Is attention necessary for object perception?
Akshay Jagadeesh, Justin Gardner, Stanford University, United States
Contributed Talks 2 Lecture
Grand Ballroom A-C
Fri, 26 Aug, 16:30 - 16:50 Pacific Time (UTC -7)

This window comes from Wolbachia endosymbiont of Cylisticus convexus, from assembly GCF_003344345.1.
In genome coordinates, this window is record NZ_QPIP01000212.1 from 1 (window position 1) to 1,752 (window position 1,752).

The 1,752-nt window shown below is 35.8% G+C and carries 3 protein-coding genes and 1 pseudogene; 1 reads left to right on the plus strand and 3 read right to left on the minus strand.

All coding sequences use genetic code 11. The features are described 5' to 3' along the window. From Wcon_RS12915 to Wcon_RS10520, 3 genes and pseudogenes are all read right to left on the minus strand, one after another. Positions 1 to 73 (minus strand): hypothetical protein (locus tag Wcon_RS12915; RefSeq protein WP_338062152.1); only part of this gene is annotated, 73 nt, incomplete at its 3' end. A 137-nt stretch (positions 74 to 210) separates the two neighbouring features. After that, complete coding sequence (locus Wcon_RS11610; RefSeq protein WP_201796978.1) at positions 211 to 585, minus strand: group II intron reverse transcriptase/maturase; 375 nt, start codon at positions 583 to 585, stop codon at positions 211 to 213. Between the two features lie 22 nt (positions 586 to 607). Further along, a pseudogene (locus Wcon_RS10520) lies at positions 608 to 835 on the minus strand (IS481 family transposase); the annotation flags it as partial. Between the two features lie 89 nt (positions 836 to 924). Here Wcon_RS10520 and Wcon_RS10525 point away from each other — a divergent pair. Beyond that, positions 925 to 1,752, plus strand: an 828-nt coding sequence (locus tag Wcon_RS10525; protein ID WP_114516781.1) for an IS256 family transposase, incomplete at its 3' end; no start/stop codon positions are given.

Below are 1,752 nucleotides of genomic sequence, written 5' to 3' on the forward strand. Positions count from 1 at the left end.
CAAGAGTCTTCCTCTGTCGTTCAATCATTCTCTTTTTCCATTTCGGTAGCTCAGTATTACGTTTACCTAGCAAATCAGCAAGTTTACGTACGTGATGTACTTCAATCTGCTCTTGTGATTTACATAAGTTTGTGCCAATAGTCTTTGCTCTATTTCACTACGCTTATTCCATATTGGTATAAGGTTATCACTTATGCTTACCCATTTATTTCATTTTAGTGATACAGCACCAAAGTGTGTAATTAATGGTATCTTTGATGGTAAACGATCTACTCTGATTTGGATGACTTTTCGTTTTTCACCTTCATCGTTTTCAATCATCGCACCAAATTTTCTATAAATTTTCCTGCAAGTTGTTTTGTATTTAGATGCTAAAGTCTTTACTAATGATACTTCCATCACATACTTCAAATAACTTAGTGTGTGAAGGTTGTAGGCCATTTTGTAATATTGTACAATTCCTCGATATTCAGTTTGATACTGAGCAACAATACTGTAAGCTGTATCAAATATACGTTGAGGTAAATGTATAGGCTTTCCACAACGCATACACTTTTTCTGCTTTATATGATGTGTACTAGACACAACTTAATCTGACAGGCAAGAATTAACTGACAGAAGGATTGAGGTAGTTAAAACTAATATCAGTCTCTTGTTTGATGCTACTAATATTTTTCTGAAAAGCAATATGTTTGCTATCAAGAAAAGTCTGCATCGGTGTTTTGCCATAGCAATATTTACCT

Visual object perception involves detecting complex features in a particular spatial configuration. It is widely believed that object perception happens largely independent of cognition and is supported by representations in the ventral visual cortex (VVC). In previous findings, we have shown to the contrary that although human VVC contains rich featural representations capable of discriminating objects of different categories, it does not explicitly encode the natural configuration of features that defines an object and therefore is a texture-like, not object-like, representation. Here, we extend these results to demonstrate that attention integrates visual features in their spatial configuration to generate object-like representations. Using deep texture synthesis, we synthesized stimuli ("synths") which contain the same complex visual features as natural images in scrambled configurations. We manipulated covert attention while subjects discriminated natural images of objects from their corresponding feature-matched synths. We found that focal spatial attention improved subjects' ability to discriminate natural objects from feature-matched scrambles. Furthermore, using BOLD imaging, we found that the neural representations in the ventral visual cortex became more discriminative between natural objects and feature-matched scrambles. Taken together, these preliminary results suggest that attention plays an important role in integrating complex visual features in their natural spatial configuration to support object perception.